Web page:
Encyclopedia of Jazz Musicians

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Smith, Johnny

Smith, Johnny (John Henry Smith, Jr), guitar (b. Birmingham, Alabama, June 25, 1922). Johnny Smith may be the ultimate “musician’s musician”. Entirely self-taught on guitar, his brilliant yet understated technique has been the envy of many aspiring musicians. His first professional job was with a hillbilly band, Uncle Lem and the Mountain Boys, but he soon heard jazz on the radio and taught himself to play in that style. He enlisted in the Army Air Corps, and after being rejected as a pilot due to imperfect vision, he joined the military band. When he left the military, he was a seasoned professional musician and sought his fame in New York City. He was the first choice of conductor Dimitri Mitropoulos to play on recordings of Schoenberg’s “Serenade” and Berg’s opera “Wozzeck”, both of which call for extraordinary technical prowess. Smith was equally comfortable playing jazz in New York nightclubs and playing in the broadcasting networks’ studio orchestras. He was a member of the Benny Goodman Sextet for about a year, both playing and arranging for the group. In 1952, he recorded a version of “Moonlight In Vermont” with Stan Getz that became a huge hit record. From then on, most of his work was as a leader. Then, in 1958, his second wife died, and Smith decided that New York was not where he wanted to raise his children. He moved to Colorado Springs and opened the Johnny Smith Guitar Center, a music store and studio.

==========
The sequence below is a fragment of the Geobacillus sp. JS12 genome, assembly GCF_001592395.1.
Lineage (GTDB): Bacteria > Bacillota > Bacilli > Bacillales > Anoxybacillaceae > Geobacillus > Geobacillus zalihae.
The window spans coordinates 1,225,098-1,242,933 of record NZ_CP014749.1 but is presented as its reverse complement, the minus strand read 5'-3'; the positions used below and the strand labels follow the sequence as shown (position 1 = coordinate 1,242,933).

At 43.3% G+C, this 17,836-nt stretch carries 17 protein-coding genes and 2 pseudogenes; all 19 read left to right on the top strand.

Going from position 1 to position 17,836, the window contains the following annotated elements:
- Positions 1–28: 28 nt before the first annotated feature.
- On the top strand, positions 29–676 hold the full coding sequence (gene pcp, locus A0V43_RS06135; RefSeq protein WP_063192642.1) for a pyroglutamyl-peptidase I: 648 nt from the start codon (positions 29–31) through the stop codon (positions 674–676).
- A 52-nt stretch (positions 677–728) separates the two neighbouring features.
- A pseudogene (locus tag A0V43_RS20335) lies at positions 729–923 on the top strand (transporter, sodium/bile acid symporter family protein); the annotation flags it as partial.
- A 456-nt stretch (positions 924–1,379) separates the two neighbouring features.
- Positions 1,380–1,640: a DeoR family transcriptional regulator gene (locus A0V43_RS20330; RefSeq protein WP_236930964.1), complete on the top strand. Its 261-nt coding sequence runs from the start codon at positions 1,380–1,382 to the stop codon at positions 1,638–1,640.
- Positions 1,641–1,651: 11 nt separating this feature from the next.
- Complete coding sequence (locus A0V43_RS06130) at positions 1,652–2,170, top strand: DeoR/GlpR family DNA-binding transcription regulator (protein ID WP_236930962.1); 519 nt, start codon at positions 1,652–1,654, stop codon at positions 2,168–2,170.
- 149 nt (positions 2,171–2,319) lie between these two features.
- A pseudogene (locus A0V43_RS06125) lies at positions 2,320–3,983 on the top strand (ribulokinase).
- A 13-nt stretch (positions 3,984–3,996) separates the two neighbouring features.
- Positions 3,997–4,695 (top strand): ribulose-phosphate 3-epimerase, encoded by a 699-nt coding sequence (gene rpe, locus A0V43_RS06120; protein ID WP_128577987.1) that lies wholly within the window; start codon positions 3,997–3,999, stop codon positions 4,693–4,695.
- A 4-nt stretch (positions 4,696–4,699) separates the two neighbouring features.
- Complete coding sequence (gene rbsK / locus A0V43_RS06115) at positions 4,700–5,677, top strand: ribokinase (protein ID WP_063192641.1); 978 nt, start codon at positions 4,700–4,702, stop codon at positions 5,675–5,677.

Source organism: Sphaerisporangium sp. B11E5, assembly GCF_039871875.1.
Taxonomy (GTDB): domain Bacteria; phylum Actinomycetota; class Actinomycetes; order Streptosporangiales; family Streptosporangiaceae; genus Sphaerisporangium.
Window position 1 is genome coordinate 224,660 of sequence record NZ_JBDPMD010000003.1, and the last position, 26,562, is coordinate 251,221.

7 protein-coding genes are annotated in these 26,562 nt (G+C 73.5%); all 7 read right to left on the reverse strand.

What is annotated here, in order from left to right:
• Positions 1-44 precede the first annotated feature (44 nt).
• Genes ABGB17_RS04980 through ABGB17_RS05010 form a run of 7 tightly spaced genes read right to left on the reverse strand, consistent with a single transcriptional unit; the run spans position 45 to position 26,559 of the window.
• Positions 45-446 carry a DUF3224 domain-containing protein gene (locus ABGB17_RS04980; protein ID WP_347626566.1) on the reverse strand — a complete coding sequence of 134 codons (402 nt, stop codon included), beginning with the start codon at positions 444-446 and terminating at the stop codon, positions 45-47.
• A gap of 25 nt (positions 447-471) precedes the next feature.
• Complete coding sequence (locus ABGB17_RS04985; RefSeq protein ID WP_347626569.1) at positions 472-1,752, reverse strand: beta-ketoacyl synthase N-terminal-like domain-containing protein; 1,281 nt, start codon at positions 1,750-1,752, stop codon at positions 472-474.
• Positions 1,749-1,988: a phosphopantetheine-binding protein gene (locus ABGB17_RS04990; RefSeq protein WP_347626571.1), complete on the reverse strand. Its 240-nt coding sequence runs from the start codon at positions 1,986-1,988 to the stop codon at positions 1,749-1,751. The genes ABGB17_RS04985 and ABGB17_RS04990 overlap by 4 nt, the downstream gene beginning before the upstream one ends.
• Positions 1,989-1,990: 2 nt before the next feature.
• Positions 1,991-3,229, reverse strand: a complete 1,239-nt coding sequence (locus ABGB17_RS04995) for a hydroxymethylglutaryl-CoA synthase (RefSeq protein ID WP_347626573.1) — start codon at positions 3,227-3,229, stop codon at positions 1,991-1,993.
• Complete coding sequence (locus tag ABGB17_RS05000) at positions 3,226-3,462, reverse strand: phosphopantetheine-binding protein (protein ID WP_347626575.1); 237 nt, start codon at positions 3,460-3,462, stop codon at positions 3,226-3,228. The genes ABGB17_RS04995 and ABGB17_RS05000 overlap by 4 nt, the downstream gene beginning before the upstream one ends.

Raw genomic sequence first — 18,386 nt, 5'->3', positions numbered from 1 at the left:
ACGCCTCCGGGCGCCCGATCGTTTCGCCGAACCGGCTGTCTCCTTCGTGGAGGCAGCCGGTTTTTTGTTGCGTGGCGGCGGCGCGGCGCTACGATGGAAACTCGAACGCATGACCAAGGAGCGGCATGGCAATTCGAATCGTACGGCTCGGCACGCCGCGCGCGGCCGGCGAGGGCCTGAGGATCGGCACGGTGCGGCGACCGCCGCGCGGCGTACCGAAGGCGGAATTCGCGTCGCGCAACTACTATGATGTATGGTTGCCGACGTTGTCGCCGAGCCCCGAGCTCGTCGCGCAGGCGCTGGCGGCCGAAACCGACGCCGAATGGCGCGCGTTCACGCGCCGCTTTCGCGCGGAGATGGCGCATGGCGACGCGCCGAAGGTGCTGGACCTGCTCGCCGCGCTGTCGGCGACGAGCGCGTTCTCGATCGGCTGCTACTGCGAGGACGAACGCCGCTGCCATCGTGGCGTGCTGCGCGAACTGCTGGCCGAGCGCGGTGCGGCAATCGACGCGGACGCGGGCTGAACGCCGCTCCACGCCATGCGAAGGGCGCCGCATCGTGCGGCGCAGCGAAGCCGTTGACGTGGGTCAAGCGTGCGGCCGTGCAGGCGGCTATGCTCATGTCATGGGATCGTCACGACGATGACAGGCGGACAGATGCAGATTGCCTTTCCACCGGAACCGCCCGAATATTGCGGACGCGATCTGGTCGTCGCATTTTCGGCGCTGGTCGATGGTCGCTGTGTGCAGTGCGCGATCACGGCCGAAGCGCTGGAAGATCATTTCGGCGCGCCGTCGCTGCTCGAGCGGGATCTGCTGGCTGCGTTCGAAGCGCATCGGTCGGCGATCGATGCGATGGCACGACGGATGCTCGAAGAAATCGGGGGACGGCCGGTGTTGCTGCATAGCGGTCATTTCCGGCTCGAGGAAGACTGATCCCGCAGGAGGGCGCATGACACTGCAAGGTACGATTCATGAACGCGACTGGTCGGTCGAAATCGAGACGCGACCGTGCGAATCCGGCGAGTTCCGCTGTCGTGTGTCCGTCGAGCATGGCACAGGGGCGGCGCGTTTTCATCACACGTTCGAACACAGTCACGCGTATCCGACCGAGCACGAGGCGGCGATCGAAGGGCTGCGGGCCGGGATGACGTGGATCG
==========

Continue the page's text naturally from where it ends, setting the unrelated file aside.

While Smith's style featured block chord voicings and virtuosic runs, his overall approach was quiet and subdued. He was a master at ballads and occasionally recorded solo transcriptions of classical works like Debussy's "The Girl With The Flaxen Hair". His most famous original composition was "Walk, Don't Run", later covered by the Ventures. His small-group recordings for Roost were collected for a set on Mosaic Records, but that set did not include his two albums with strings nor his collaborations with vocalists Jeri Southern, Beverly Kenny and Ruth Price. After leaving Roost, he recorded 3 albums for Verve. He has designed several guitars which were marketed under his name by Gibson, Guild and Heritage.From the mid-70s to the mid-90s, he made occasional trips to New York for recordings and concerts, but gradually moved into retirement.

Contributor: Thomas Cunniffe